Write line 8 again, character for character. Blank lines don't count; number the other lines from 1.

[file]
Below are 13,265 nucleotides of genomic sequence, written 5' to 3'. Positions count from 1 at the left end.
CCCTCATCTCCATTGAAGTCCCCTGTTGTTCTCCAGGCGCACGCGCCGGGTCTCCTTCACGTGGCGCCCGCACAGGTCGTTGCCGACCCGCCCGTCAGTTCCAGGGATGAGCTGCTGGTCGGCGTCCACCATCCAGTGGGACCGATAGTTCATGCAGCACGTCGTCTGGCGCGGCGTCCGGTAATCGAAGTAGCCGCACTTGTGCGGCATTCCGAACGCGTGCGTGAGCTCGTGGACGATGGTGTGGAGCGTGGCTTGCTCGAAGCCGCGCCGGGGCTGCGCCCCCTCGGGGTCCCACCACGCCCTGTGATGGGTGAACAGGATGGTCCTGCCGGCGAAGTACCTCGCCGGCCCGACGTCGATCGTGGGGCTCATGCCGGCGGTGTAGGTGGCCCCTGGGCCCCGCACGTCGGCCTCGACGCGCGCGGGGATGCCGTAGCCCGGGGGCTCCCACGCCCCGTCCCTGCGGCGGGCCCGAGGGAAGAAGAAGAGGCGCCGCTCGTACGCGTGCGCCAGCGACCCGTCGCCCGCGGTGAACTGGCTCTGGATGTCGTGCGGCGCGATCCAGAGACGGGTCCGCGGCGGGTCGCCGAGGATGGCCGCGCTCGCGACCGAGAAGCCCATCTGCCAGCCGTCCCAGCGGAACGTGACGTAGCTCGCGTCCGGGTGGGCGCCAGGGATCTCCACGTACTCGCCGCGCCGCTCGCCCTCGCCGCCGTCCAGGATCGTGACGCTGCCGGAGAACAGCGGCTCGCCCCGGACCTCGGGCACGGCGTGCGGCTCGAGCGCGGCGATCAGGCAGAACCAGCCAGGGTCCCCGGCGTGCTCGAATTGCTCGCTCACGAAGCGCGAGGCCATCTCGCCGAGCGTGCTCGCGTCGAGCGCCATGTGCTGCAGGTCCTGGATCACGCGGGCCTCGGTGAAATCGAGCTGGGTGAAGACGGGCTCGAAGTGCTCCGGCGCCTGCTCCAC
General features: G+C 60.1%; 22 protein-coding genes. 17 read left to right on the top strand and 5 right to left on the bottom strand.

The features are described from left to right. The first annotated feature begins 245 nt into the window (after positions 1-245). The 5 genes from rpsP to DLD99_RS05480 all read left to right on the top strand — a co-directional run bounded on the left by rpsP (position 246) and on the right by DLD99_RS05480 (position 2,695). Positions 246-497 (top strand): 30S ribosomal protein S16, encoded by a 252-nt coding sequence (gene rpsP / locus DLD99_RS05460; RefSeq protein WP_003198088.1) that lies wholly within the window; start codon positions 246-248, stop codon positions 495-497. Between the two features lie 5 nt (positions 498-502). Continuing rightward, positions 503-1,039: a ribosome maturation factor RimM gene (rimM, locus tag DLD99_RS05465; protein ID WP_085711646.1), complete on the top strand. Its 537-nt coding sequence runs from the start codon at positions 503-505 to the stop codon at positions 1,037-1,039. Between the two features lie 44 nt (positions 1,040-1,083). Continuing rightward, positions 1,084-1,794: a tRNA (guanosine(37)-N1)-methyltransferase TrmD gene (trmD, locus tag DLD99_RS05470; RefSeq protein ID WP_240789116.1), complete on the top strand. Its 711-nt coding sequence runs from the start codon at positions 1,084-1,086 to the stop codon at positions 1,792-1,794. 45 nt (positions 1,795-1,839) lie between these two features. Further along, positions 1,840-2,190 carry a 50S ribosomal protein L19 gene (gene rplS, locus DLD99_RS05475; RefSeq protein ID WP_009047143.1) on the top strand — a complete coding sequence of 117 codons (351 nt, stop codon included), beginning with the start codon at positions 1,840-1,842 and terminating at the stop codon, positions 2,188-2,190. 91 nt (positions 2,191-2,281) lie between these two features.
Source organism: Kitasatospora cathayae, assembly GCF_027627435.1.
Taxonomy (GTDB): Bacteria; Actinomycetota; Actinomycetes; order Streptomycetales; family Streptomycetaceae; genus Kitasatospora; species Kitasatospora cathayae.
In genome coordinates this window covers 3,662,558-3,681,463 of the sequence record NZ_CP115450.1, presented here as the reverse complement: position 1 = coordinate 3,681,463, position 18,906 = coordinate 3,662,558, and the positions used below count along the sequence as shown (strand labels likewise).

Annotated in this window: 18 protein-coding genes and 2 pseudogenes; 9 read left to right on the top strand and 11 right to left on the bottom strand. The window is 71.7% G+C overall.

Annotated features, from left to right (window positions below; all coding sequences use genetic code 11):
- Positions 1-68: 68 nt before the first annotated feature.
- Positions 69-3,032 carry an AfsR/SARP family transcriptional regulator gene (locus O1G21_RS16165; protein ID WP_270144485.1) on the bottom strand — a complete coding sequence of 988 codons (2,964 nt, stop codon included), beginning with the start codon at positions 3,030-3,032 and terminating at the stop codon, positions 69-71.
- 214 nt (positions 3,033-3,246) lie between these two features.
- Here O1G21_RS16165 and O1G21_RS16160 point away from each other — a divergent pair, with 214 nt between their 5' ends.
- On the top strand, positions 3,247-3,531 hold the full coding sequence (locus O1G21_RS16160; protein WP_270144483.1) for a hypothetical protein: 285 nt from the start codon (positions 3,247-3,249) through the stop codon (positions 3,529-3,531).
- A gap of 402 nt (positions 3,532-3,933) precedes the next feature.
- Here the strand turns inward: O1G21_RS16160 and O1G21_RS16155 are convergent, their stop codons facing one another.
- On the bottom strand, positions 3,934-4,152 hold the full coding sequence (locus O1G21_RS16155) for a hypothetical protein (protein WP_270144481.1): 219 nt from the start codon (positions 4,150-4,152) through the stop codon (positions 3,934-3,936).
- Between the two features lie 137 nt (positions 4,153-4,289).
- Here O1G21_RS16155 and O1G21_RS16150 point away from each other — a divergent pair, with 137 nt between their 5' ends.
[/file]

Annotated in this window: 18 protein-coding genes and 2 pseudogenes; 9 read left to right on the top strand and 11 right to left on the bottom strand. The window is 71.7% G+C overall.